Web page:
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Live From Hoboken... It's Friday Night!

A conversational Hobokenite is hosting a new public access TV show taped live at Symposia bookstore.

One of Hoboken's charms is that the city is teeming with people who relish spirited socio-political debate. 

The Mile Square is alive with dialogue unfolding on the websites of the local newspapers and over a network of citizen folk blogs, which started with local blogger Perry Klaussen's Hoboken411, allowing the populace to muse about issues facing the nation down to those facing their very block.

Second ward resident John Bredin is the latest Hobokenite to foray into the citizen media sphere with something a bit quaint for the Internet age: a TV show.

Bredin, 47, recently began hosting and producing Public Voice Salon, a one-hour cable access TV show that premiered on June 3 and airs Thursday evenings at 8 p.m. on Cablevision's channel 19. Bredin produces the show, of which there are now three episodes, with the assistance of his wife, Claudia Canasto-Chibuque, at Symposia Community Bookstore on Washington Street.

An adjunct professor of English at CUNY's Borough of Manhattan Community College and a New York City real estate agent, the affable Bredin is not exactly a newcomer to the Hoboken activism and commentary scene. In fact, the TV show is the second iteration of Public Voice Salon, which Bredin first hosted in 2002 at Symposia and billed as a "chat room without the computer."

Bredin has been a busy writer. He has articles published here and there in obscure, highbrow web journals such as Eclectica Magazine and Inertia Magazine. And Bredin has been a frequent letter writer to The Hoboken Reporter—even an Op-Ed contributor five years ago while he was promoting a dating exercise he dubbed the "Love Project," romance being a subject he has a significant fascination with if his essay from the literary journal Slow Trains is any indication.

Recently, a letter to the editor of the Reporter, in which Bredin argued that President Ronald Reagan used a "racist southern strategy" to get elected, courted the ire of the Republicans of Hoboken, who shot back at Bredin in a response letter and implored him to "get real."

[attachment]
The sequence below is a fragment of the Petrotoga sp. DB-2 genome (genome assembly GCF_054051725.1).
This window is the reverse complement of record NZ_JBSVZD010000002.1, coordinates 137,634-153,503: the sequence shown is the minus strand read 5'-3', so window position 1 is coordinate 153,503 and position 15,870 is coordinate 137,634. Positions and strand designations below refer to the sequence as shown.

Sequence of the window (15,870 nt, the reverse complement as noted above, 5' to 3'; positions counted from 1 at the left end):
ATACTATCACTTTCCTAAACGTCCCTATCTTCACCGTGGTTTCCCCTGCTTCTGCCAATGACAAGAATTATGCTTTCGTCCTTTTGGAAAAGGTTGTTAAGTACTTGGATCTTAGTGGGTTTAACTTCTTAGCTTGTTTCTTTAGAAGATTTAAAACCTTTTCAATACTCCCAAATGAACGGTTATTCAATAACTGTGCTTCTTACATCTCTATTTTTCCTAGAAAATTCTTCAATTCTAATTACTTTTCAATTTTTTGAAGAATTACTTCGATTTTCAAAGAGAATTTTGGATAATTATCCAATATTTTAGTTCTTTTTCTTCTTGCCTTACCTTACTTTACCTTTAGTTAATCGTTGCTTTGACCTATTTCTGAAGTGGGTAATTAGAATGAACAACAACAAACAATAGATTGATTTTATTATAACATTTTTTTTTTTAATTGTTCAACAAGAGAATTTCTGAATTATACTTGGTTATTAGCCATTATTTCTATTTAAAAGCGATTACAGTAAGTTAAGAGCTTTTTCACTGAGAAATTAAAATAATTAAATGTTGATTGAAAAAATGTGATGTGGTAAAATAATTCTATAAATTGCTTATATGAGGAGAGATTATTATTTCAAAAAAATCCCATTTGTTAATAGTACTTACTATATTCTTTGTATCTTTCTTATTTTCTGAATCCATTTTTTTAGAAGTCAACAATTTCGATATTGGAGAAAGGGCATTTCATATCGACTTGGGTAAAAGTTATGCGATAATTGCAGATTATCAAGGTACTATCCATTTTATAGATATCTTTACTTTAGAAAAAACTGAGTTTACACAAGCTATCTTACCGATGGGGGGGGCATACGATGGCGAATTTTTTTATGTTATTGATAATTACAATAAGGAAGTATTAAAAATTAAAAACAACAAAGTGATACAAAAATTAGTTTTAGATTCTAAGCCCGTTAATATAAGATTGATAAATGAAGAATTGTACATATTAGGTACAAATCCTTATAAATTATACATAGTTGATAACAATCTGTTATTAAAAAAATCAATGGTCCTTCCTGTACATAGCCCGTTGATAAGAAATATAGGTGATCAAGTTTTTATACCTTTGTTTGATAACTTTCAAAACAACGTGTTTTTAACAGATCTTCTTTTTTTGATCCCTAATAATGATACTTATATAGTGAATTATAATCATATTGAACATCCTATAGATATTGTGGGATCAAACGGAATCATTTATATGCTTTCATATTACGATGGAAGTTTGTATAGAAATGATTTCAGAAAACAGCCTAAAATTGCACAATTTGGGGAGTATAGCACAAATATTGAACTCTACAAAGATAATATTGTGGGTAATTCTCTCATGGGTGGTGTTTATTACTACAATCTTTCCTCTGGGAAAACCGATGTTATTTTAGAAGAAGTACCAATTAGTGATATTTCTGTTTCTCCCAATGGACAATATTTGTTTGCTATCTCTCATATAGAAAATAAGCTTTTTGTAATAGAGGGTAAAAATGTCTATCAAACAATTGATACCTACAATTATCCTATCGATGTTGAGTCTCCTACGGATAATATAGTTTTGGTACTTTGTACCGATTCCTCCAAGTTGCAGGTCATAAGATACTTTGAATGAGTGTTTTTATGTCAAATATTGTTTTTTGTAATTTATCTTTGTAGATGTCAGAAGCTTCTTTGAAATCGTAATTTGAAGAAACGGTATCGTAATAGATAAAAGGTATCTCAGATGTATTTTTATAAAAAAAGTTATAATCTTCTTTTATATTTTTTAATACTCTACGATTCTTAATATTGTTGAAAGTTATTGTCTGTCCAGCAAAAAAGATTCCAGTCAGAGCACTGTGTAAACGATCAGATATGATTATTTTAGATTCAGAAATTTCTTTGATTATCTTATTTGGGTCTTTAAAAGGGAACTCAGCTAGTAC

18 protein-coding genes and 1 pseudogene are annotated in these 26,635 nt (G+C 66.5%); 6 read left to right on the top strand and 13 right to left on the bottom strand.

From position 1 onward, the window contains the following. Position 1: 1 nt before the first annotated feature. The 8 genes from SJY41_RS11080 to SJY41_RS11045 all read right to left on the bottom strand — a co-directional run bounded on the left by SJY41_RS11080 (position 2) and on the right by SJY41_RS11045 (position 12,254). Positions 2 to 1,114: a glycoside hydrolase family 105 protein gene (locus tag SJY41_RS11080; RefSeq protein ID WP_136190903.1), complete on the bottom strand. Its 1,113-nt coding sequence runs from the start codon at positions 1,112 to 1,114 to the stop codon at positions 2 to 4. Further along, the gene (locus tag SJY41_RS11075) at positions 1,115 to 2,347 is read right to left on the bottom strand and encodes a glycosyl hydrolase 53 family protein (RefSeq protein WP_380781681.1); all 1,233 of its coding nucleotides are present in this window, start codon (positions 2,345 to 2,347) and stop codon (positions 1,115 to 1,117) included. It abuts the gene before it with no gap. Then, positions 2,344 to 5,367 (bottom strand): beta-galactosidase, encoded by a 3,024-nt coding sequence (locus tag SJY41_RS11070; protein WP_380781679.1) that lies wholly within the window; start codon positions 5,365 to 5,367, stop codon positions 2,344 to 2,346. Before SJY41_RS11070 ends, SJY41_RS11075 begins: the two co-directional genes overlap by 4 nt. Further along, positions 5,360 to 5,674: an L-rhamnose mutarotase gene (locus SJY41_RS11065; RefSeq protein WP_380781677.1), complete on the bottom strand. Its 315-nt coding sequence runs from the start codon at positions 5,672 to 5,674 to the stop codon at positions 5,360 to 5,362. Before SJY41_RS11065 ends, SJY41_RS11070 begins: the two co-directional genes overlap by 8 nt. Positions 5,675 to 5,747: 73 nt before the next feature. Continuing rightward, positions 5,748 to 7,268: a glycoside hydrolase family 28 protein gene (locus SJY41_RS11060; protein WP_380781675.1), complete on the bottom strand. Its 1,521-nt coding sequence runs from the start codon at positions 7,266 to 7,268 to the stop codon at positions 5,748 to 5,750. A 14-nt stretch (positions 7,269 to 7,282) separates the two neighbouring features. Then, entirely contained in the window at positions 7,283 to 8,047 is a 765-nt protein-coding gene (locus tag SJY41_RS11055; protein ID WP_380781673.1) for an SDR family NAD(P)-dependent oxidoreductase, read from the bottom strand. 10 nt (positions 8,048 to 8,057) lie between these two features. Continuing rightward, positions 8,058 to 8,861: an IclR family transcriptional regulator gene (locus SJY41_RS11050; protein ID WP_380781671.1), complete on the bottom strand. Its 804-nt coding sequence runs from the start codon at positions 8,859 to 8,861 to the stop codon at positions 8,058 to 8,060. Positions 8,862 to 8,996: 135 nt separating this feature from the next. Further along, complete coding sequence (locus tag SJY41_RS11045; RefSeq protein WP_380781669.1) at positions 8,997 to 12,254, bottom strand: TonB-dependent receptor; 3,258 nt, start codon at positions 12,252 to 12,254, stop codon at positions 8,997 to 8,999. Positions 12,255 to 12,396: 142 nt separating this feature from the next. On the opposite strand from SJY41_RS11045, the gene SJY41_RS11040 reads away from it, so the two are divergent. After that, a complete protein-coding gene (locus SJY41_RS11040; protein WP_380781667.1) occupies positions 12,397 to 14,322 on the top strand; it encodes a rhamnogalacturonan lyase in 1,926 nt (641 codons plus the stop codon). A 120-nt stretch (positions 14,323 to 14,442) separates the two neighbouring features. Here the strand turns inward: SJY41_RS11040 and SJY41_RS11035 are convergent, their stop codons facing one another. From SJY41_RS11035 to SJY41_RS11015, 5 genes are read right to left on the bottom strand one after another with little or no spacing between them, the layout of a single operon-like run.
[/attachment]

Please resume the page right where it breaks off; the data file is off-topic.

The incendiary tone of Bredin's letter was a sharp contrast to his soft-spoken nature in-person, perhaps hinting—considering the letter's date and that of his new show's launch—that Bredin may have been attempting to drum up interest in Public Voice Salon (or guests to appear on it). Still, the letter underscored the way Bredin fancies himself a conversation starter, which is pretty much the extent of his role on Public Voice Salon.

The show is a loosely structured roundtable. The third episode, taped on Friday night, featured a panel of twelve local activists, artists and thinkers from Hoboken, Jersey City and New York who chewed the fat on "culture, politics and the burning issues of the day."

Bredin moderates the show and is more of a homespun Phil Donahue than he is a Tim Russert-type. He opened the discussion on Friday by confessing to his panelists, "I can't believe I applied for it [the hour of cable access programming] and they gave it to me," before issuing this salvo: "Citizens are taking back the media from the corporations."

For the ensuing hour, Bredin passed around a handheld microphone to panelists such as former TV news producer Danny Schechter, Jersey City Board of Education member and singer-songwriter Carol Lester and Hoboken's own longtime public activist Dan Tumpson, while a single digital video camera operated by Bredin's wife videotaped the discussion.

Dialogue between panelists mainly centered on a shared disdain for several clichéd social targets. To name a few: corporations that run the media; corporations that run oil and other energy companies; lowbrow pop culture and the U.S. Supreme Court.

After the taping wrapped, 49-year-old Denise Katzman of Jersey City, who's a vocal opponent of a proposed natural gas pipeline project by Spectra Energy and was a guest on the show, said Bredin's salon is a critical step in giving a voice to people marginalized by mainstream media.

"The more diverse the voices are," she said of the show, "the better it'll be." Katzman praised Bredin's concept, but said she'd like to see more contrasting viewpoints in future episodes.

78-year-old Howard Gottbetter of Jersey City, one of a few members of the "live studio audience," echoed that sentiment.

"Where are the young people?" Gottbetter wondered, noting that the panelists were all "middle-aged and later." Gottbetter said he is interested in what the "Facebook generation" is thinking and speculated that many from that age-group were getting drunk in the next door bar.

Bredin, invoking the famed Seinfeld tagline, said Public Voice Salon is "a show about something," and he is not shy about his goal of taking the show national.

He said he hopes a cable network like Bravo, USA or TLC will eventually buy the show, which he views as "an attempt to help the public find and strengthen its political voice so we can begin the important work of renewing American democracy."

He said his optimism springs from another TV personality located just south on Washington Street. "In a strange way, though the topics of our shows are different, I'm inspired by the success of another local TV show, the Cake Boss," said Bredin.

"It would be nice to build the kind of interest in this show that they have for the Cake Boss, with people lined up on the sidewalk and peering in the windows from the street," he said. 

"After all," he concluded, "don't you think renewing American democracy is as important as making cakes?"

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